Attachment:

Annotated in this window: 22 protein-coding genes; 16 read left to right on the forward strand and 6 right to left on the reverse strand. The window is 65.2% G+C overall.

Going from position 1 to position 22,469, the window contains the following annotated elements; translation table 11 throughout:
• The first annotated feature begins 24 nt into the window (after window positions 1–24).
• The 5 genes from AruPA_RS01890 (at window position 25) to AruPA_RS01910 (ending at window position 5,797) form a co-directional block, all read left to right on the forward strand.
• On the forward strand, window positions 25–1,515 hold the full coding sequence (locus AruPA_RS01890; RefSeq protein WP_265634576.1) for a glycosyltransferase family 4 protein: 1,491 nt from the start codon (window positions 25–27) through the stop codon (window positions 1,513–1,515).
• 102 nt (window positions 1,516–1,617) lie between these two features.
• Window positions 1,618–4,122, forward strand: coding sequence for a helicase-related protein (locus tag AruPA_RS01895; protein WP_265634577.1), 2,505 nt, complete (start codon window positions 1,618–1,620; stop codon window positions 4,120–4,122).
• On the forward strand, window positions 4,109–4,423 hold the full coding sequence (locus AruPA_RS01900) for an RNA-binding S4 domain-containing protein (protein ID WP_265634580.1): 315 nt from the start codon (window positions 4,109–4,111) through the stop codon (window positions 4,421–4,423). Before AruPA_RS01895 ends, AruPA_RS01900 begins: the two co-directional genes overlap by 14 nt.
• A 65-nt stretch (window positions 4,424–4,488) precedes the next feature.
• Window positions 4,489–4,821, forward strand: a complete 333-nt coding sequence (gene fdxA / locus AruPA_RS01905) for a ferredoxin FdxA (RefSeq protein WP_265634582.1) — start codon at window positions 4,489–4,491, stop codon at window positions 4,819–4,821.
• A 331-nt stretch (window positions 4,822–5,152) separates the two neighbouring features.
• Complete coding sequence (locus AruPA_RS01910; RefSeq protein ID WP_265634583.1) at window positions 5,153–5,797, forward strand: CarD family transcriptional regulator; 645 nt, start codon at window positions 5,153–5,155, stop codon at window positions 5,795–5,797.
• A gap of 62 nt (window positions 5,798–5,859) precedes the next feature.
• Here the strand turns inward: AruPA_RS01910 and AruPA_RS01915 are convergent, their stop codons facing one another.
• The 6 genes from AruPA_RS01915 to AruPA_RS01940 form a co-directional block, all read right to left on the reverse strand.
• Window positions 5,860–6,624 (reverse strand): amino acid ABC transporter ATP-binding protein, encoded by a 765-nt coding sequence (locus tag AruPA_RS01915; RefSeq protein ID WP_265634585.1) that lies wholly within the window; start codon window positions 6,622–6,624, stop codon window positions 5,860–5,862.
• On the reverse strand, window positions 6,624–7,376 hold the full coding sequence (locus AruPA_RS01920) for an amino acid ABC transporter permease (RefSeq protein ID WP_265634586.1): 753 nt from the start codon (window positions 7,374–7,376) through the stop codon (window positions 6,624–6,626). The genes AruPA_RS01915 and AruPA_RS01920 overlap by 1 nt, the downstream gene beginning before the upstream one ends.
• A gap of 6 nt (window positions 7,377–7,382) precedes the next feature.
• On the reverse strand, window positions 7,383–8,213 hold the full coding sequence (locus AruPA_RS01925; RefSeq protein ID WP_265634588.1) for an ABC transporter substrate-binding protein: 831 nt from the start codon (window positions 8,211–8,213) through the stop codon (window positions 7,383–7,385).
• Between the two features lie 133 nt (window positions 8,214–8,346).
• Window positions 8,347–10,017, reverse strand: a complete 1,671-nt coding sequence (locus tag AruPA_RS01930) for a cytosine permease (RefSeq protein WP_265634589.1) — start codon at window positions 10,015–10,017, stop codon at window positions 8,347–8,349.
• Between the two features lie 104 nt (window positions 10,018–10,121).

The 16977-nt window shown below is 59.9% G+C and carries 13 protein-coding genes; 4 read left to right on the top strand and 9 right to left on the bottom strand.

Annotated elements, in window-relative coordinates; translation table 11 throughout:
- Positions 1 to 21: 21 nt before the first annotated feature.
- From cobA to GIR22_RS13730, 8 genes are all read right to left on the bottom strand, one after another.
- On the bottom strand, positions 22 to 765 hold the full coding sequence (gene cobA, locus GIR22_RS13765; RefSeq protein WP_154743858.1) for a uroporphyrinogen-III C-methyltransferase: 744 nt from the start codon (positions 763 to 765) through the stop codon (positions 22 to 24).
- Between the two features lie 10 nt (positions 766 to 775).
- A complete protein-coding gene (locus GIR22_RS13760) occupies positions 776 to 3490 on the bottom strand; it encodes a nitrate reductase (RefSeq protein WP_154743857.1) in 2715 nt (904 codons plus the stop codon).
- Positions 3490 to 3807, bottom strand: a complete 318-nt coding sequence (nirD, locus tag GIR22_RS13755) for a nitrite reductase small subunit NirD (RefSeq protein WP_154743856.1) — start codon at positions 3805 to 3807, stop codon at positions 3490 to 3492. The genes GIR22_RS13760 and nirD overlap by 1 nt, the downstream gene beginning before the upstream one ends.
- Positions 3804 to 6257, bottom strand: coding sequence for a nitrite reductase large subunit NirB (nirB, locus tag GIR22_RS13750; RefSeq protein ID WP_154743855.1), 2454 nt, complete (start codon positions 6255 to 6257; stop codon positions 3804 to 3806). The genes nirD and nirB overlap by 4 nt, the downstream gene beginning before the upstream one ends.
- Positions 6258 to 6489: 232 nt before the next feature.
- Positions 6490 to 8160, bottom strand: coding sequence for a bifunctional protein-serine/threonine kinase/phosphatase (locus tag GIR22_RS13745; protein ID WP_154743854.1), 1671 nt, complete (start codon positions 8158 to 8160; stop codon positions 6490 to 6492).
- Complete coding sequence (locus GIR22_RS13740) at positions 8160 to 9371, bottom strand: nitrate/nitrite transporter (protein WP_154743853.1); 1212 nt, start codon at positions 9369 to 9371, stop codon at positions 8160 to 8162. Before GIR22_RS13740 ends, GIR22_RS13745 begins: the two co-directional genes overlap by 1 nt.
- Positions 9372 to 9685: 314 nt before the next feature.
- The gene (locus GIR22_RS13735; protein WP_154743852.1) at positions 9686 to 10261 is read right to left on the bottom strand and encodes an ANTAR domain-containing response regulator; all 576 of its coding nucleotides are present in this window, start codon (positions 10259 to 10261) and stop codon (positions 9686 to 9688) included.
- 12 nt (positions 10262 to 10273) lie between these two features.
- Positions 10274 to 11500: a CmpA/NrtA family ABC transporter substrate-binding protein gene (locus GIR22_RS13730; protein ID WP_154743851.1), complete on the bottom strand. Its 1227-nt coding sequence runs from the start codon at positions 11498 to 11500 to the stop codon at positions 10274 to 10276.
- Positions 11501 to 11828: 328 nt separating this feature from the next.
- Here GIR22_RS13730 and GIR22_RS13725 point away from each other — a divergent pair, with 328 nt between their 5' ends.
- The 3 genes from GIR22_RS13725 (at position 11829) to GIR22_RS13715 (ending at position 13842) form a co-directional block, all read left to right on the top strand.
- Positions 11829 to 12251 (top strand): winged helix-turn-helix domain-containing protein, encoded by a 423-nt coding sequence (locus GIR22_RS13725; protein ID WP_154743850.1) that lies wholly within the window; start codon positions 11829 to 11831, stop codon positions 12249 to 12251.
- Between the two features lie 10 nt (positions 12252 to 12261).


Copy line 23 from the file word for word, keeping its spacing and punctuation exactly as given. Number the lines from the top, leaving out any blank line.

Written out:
The 16977-nt window shown below is 59.9% G+C and carries 13 protein-coding genes; 4 read left to right on the top strand and 9 right to left on the bottom strand.